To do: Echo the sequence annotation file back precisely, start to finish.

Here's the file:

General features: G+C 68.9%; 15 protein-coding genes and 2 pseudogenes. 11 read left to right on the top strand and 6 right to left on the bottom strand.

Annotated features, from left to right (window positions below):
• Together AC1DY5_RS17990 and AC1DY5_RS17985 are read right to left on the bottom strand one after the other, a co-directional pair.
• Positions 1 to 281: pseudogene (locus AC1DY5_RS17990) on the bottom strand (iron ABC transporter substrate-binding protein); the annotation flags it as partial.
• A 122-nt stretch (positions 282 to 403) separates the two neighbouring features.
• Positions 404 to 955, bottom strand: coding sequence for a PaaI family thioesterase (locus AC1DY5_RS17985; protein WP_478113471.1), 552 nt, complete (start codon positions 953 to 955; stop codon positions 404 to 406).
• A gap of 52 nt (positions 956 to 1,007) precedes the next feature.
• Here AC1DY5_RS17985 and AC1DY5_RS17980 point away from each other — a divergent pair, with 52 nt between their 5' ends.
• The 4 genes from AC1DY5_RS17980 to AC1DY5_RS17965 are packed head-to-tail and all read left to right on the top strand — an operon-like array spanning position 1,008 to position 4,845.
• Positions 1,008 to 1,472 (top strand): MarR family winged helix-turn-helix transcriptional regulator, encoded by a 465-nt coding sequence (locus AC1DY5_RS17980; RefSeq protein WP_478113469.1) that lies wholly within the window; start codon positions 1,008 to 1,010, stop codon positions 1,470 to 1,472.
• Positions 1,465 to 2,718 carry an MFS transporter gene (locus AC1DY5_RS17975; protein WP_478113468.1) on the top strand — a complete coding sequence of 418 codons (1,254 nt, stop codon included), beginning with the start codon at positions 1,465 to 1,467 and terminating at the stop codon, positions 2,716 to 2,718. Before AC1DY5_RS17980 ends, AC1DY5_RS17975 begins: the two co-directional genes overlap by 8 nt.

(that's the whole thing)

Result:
General features: G+C 68.9%; 15 protein-coding genes and 2 pseudogenes. 11 read left to right on the top strand and 6 right to left on the bottom strand.

Annotated features, from left to right (window positions below):
• Together AC1DY5_RS17990 and AC1DY5_RS17985 are read right to left on the bottom strand one after the other, a co-directional pair.
• Positions 1 to 281: pseudogene (locus AC1DY5_RS17990) on the bottom strand (iron ABC transporter substrate-binding protein); the annotation flags it as partial.
• A 122-nt stretch (positions 282 to 403) separates the two neighbouring features.
• Positions 404 to 955, bottom strand: coding sequence for a PaaI family thioesterase (locus AC1DY5_RS17985; protein WP_478113471.1), 552 nt, complete (start codon positions 953 to 955; stop codon positions 404 to 406).
• A gap of 52 nt (positions 956 to 1,007) precedes the next feature.
• Here AC1DY5_RS17985 and AC1DY5_RS17980 point away from each other — a divergent pair, with 52 nt between their 5' ends.
• The 4 genes from AC1DY5_RS17980 to AC1DY5_RS17965 are packed head-to-tail and all read left to right on the top strand — an operon-like array spanning position 1,008 to position 4,845.
• Positions 1,008 to 1,472 (top strand): MarR family winged helix-turn-helix transcriptional regulator, encoded by a 465-nt coding sequence (locus AC1DY5_RS17980; RefSeq protein WP_478113469.1) that lies wholly within the window; start codon positions 1,008 to 1,010, stop codon positions 1,470 to 1,472.
• Positions 1,465 to 2,718 carry an MFS transporter gene (locus AC1DY5_RS17975; protein WP_478113468.1) on the top strand — a complete coding sequence of 418 codons (1,254 nt, stop codon included), beginning with the start codon at positions 1,465 to 1,467 and terminating at the stop codon, positions 2,716 to 2,718. Before AC1DY5_RS17980 ends, AC1DY5_RS17975 begins: the two co-directional genes overlap by 8 nt.